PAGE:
This is the warning issued by Sir Roger Carr, president of the Confederation of British Industry and chairman of Centrica, who said at a women’s networking event that he is concerned about the pace at which companies are attempting to establish equality in the workplace, especially at boardroom level.
“Is this just one of those areas where change comes slowly, where we have to be patient?” he questioned, adding he does not want to be patient and that firms “should not be measuring progress and success in inches, but instead in miles”.
UK chairman at Ernst & Young Steve Varley was also in attendance at the event, and he acknowledged there is a risk that promoting diversity could simply turn into a “numbers game” in order to meet targets.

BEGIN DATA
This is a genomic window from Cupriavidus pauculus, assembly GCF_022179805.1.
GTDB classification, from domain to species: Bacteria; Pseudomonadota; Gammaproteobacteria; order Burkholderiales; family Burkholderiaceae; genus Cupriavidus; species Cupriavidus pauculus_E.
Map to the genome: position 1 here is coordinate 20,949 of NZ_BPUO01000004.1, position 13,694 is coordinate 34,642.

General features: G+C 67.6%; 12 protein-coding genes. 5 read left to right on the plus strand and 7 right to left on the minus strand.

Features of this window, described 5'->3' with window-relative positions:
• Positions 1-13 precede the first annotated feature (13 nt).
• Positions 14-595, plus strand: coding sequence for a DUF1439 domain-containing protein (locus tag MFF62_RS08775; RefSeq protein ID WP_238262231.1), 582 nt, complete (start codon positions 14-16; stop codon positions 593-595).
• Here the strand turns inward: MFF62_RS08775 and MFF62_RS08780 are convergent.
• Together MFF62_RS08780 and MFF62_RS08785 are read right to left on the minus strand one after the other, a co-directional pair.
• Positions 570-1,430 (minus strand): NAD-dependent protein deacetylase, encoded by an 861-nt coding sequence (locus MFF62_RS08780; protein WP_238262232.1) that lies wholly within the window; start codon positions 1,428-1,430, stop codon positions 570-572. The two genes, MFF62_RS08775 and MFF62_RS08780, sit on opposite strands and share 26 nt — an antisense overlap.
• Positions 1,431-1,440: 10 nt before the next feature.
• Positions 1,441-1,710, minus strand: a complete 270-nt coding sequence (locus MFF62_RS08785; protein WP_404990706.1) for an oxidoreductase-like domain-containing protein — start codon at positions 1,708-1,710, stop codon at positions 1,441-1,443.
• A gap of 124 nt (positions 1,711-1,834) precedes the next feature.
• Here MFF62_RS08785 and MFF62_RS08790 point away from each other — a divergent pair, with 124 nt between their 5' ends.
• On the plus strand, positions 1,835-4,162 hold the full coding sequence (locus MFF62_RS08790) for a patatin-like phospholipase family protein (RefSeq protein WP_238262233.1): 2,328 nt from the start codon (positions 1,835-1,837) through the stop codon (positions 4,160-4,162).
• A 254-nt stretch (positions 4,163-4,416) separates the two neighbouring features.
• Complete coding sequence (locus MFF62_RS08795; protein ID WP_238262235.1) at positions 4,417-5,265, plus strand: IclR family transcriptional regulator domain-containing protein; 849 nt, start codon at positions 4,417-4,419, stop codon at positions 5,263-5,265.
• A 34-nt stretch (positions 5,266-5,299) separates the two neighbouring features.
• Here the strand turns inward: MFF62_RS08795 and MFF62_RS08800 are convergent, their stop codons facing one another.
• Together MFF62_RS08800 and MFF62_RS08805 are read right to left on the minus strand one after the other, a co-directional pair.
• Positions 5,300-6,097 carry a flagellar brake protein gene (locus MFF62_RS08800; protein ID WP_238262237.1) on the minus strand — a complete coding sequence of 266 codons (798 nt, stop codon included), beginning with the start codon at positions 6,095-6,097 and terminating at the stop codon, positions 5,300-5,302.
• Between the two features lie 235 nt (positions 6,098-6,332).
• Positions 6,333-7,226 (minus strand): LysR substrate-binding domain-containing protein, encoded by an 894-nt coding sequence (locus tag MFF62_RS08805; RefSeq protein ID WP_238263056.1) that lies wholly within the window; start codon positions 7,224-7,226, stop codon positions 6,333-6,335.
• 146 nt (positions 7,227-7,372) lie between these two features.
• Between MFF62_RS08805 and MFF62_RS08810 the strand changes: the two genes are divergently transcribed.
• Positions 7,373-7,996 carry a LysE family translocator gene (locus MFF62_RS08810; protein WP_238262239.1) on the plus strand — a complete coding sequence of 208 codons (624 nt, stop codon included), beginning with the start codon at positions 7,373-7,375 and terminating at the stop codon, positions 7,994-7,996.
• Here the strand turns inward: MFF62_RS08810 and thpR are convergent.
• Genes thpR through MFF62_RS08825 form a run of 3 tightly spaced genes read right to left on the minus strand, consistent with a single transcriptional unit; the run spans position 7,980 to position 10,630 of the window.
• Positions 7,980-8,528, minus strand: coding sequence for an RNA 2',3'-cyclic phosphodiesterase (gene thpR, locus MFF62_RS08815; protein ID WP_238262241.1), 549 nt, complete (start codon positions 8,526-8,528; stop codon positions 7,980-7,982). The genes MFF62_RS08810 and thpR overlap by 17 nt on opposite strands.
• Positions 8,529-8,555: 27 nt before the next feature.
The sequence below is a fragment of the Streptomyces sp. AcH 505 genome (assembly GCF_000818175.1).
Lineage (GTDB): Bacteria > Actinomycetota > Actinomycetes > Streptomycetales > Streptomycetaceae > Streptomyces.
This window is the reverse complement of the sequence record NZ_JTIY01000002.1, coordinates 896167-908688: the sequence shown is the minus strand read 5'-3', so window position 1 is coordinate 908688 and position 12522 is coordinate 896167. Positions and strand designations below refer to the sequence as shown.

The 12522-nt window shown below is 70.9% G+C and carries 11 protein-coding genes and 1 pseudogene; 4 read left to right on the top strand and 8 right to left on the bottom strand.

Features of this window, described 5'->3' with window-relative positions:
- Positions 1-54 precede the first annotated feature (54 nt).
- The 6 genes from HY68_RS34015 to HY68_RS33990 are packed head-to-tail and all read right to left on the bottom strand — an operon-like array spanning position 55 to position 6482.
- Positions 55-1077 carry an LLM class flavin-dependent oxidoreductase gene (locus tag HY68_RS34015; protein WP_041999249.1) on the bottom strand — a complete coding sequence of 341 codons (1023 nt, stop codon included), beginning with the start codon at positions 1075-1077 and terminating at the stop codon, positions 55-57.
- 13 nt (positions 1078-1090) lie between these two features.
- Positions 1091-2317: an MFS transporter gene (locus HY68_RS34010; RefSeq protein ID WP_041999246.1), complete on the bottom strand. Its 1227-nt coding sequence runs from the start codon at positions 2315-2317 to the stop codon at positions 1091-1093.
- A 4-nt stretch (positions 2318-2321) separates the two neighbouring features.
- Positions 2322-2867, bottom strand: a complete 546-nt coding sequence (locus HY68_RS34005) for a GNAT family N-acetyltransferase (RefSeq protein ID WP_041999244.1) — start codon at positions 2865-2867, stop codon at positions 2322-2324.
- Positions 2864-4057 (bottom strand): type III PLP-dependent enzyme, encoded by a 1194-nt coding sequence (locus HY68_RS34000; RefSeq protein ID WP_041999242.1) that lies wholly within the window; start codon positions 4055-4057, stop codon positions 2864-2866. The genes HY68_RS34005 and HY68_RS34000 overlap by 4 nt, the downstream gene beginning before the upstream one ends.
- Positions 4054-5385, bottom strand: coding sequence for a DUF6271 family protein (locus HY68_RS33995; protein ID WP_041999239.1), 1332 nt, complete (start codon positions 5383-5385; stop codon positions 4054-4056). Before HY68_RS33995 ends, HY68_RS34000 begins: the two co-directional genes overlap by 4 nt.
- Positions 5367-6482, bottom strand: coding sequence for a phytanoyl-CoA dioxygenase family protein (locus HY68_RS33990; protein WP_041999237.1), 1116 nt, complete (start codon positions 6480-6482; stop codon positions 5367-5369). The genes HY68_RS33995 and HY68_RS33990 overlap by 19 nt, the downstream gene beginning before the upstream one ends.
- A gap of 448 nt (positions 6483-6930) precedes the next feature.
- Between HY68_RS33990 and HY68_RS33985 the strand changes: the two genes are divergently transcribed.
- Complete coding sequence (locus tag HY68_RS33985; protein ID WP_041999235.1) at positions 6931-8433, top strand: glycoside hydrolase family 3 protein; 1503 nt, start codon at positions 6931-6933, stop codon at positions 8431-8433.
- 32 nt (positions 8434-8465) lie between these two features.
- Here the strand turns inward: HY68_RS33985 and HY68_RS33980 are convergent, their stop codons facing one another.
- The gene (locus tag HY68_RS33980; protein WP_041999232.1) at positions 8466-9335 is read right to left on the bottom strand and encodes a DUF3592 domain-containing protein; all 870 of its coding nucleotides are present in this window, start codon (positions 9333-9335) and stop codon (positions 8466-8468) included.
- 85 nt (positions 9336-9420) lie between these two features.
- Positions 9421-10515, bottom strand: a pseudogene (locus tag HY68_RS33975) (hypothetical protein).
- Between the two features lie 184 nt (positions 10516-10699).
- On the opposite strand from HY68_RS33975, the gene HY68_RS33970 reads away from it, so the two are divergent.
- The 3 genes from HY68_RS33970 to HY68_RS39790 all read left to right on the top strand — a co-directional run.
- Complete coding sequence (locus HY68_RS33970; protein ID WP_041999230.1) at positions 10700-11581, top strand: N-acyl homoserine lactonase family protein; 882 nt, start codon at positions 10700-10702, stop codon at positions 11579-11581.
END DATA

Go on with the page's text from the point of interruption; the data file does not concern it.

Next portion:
Noting that there are 11 male CFOs at UK companies for every female CFO, he said there needs to be a fundamental change in attitude if boardrooms are to become more diverse.
“That means changing the way we think about diversity,” he remarked, adding chairmen hold a responsibility to ensure boardrooms are not just made up of “people who look like us and talk like us”.
Mr Varley was optimistic for the future, stating that work done by organisations like the 30% Club – a group of UK chairmen voluntarily looking to boost female representation in the boardrooms of FTSE-listed companies – is resulting in a change in the way businesses select top-level staff.